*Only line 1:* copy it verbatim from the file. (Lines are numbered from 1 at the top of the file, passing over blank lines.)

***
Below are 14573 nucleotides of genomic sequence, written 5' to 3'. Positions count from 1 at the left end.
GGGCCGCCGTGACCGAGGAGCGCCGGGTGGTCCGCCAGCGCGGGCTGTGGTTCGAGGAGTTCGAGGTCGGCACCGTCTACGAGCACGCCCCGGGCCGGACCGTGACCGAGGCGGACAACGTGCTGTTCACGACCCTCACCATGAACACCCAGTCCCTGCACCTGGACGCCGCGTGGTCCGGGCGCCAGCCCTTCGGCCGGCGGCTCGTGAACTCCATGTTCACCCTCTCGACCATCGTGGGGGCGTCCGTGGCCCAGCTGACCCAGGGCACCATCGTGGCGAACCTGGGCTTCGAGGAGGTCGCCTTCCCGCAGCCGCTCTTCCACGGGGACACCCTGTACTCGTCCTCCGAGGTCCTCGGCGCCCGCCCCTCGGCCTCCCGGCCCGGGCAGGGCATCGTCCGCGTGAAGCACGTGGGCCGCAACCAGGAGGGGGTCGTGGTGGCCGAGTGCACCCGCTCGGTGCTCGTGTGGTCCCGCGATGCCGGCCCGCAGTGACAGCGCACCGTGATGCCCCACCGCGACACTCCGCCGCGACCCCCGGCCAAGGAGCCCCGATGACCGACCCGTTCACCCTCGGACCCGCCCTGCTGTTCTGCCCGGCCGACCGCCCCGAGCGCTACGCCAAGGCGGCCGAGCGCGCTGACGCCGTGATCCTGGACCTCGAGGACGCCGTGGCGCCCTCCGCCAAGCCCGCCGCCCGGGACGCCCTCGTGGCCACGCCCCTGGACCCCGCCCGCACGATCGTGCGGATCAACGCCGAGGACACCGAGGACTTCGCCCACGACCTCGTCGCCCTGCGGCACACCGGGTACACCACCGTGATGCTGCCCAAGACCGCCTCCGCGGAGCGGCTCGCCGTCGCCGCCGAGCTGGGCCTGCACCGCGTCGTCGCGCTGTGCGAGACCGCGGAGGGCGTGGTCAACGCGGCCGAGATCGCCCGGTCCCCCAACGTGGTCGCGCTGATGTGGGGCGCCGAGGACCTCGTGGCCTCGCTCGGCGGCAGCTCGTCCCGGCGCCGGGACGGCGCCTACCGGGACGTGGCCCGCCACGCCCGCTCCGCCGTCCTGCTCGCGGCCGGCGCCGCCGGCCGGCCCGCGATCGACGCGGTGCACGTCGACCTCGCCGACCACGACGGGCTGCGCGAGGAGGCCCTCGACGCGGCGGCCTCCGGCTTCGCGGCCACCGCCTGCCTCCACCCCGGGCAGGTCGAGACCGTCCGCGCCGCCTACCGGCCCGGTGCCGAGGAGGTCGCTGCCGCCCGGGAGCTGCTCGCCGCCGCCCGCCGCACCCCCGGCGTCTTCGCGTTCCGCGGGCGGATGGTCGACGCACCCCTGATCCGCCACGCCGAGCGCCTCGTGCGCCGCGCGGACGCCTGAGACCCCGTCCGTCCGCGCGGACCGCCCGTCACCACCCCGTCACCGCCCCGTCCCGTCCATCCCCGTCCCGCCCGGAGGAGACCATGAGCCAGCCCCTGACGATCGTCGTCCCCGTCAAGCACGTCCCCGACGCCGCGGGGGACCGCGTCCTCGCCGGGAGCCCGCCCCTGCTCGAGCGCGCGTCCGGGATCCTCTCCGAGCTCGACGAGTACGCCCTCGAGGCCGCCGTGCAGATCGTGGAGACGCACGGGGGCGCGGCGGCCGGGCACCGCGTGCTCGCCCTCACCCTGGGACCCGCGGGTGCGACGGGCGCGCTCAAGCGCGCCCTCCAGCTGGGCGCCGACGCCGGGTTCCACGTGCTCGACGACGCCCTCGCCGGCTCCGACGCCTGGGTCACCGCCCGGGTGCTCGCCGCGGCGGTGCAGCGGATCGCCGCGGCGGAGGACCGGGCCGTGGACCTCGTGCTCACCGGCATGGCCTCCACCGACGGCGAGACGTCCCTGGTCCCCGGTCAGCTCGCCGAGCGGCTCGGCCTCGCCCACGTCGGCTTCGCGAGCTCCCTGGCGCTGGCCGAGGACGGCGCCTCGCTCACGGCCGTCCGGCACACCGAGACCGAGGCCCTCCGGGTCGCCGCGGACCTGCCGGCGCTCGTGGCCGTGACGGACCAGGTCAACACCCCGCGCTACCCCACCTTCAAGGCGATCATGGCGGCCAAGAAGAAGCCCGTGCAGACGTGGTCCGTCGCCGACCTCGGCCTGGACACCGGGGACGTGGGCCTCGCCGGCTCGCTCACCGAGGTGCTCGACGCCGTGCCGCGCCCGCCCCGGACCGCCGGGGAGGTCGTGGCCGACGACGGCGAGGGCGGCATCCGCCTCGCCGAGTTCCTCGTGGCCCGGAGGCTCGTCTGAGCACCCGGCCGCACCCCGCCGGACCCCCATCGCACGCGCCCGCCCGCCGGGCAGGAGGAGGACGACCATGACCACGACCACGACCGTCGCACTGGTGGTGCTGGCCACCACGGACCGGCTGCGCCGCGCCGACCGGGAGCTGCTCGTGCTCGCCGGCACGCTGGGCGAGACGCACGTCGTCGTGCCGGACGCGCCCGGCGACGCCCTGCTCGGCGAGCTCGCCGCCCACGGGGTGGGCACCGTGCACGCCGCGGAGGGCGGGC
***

Below are 14573 nucleotides of genomic sequence, written 5' to 3'. Positions count from 1 at the left end.